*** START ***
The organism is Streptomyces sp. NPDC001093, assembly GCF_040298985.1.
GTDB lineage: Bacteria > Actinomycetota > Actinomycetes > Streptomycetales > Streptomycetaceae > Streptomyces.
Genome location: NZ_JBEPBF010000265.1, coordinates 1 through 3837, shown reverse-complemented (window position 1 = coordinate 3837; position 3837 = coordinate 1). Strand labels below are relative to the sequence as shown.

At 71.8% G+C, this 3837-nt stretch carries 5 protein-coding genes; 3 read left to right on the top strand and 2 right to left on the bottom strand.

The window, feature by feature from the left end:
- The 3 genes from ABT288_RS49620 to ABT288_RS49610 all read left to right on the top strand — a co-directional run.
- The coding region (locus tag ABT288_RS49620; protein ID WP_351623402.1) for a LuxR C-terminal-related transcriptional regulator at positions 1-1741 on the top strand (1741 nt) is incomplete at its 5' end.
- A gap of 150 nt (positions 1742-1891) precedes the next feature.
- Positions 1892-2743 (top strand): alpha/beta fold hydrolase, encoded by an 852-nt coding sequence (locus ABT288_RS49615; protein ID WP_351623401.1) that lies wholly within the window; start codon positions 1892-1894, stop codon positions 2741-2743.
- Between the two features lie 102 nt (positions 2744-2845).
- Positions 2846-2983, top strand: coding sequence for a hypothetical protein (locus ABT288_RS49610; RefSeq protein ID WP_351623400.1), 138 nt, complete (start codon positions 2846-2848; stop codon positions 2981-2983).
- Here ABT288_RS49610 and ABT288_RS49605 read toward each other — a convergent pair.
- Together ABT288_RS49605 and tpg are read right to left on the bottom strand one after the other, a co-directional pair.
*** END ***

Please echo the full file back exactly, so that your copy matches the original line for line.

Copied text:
The organism is Streptomyces sp. NPDC001093, assembly GCF_040298985.1.
GTDB lineage: Bacteria > Actinomycetota > Actinomycetes > Streptomycetales > Streptomycetaceae > Streptomyces.
Genome location: NZ_JBEPBF010000265.1, coordinates 1 through 3837, shown reverse-complemented (window position 1 = coordinate 3837; position 3837 = coordinate 1). Strand labels below are relative to the sequence as shown.

At 71.8% G+C, this 3837-nt stretch carries 5 protein-coding genes; 3 read left to right on the top strand and 2 right to left on the bottom strand.

The window, feature by feature from the left end:
- The 3 genes from ABT288_RS49620 to ABT288_RS49610 all read left to right on the top strand — a co-directional run.
- The coding region (locus tag ABT288_RS49620; protein ID WP_351623402.1) for a LuxR C-terminal-related transcriptional regulator at positions 1-1741 on the top strand (1741 nt) is incomplete at its 5' end.
- A gap of 150 nt (positions 1742-1891) precedes the next feature.
- Positions 1892-2743 (top strand): alpha/beta fold hydrolase, encoded by an 852-nt coding sequence (locus ABT288_RS49615; protein ID WP_351623401.1) that lies wholly within the window; start codon positions 1892-1894, stop codon positions 2741-2743.
- Between the two features lie 102 nt (positions 2744-2845).
- Positions 2846-2983, top strand: coding sequence for a hypothetical protein (locus ABT288_RS49610; RefSeq protein ID WP_351623400.1), 138 nt, complete (start codon positions 2846-2848; stop codon positions 2981-2983).
- Here ABT288_RS49610 and ABT288_RS49605 read toward each other — a convergent pair.
- Together ABT288_RS49605 and tpg are read right to left on the bottom strand one after the other, a co-directional pair.